1. Branded “Ceetron Cloud”. A branded/skinned version of Ceetron Cloud running on their cloud provider of choice (AWS/Azure/IBM/internal data center/etc.). Some customers might want to set this up on an Intranet to provide even stronger security, requiring a VPN connection or similar.  We have just completed the first branded “Ceetron Cloud” site this week. The features and capabilities are the same as on Ceetron Cloud, but the site has the customer’s look-and-feel, and will run on their hardware, thus ensuring the security of the solution.
  2. A custom sharing portal. Here we work with the customer to integrate the web-based visualization and progressive 3D object streaming of CAE data into their existing cloud portal. Many customers already have a portal for customer interaction (support/software download/etc.). In this scenario, the company would take care of all aspects of security, while we provide the CAE visualization support.

Q7: Could it be argued that at least for medium-sized companies with limited resources (e.g., a supplier to the automotive industry, or provider of specialized FEA- or CFD-based simulation tools), a standardized offering on a public cloud might actually be more secure than a private cloud or an on-premises solution?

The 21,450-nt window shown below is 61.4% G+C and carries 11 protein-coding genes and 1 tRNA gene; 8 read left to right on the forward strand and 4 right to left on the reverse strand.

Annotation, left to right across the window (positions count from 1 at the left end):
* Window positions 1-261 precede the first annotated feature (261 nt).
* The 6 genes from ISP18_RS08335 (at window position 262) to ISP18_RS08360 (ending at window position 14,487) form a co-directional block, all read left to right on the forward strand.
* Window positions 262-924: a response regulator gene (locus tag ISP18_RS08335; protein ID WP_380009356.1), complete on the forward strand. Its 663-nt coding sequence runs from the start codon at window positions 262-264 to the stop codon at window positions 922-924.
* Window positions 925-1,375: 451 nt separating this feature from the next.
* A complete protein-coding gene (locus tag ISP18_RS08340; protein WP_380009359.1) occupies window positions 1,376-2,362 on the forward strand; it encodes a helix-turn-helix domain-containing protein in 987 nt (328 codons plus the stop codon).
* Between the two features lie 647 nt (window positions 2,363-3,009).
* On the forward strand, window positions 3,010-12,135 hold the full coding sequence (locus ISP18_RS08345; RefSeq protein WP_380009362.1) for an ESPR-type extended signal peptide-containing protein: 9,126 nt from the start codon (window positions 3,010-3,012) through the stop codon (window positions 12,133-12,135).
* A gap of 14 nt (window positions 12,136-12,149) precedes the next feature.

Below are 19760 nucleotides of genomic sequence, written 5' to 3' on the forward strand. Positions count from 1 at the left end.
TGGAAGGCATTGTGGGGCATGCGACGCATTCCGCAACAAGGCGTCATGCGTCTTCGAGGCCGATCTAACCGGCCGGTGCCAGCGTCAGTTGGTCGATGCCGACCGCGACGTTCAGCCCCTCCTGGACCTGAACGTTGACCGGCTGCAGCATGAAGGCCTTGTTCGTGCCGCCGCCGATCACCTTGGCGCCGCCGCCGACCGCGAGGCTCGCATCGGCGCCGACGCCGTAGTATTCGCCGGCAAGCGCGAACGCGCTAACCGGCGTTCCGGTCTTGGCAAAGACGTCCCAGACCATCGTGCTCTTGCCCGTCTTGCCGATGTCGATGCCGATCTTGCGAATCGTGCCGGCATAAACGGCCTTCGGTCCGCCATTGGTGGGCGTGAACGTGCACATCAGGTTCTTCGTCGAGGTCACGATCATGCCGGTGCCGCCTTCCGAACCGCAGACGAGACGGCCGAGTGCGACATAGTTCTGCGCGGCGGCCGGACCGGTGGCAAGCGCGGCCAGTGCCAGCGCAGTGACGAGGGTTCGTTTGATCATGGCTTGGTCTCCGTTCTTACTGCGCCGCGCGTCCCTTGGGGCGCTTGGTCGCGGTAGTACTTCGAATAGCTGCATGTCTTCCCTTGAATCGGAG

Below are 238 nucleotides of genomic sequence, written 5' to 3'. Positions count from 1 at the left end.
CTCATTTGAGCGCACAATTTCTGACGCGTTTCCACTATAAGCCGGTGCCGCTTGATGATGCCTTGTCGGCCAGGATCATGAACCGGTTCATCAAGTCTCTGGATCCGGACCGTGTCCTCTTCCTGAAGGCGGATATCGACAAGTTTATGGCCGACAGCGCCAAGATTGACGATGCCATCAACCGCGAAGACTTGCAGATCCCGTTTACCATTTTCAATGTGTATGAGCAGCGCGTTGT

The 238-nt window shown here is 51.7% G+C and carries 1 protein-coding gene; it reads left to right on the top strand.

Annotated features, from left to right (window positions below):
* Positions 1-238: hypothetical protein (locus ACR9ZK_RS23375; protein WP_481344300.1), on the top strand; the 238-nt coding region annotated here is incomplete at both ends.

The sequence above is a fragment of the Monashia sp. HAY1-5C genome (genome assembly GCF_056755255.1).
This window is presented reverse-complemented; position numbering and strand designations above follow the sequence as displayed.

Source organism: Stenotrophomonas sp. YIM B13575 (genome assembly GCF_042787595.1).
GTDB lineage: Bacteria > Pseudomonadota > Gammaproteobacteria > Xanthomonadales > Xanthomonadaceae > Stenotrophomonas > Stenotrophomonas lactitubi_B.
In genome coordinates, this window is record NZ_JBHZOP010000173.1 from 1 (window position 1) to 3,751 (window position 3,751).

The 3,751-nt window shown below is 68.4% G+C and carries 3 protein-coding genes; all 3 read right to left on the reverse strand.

Fredrik: There might be some truth in this. Most cloud providers have very good security and monitoring tools, and are harder to hack than internal servers. My view is that the most secure solution would be to run on an intranet behind firewalls, and let users use VPN if they’re offsite. But this would limit the possibilities to share data. Perhaps a hybrid system would be better: An internal server for sensitive data shared among employees, and then a public server for sharing less sensitive data with customers, partners, and others.

Q8: Why are companies happy to use Dropbox or OneDrive for storing sensitive business documents (e.g., financials), but not for storing CAE data or deploying an SPDM system?  Is this a culture thing that just takes time?

Fredrik: Dropbox and OneDrive have a good security record so far. Those who want to migrate CAE into the cloud must be convinced that our security is as good. I think starting with an Intranet solution might be the first step here, as it will showcase all the nice benefits from the web-based software solution, but still be securely stored behind company firewalls. One could see that approach evolving into a fully cloud-based solution over time.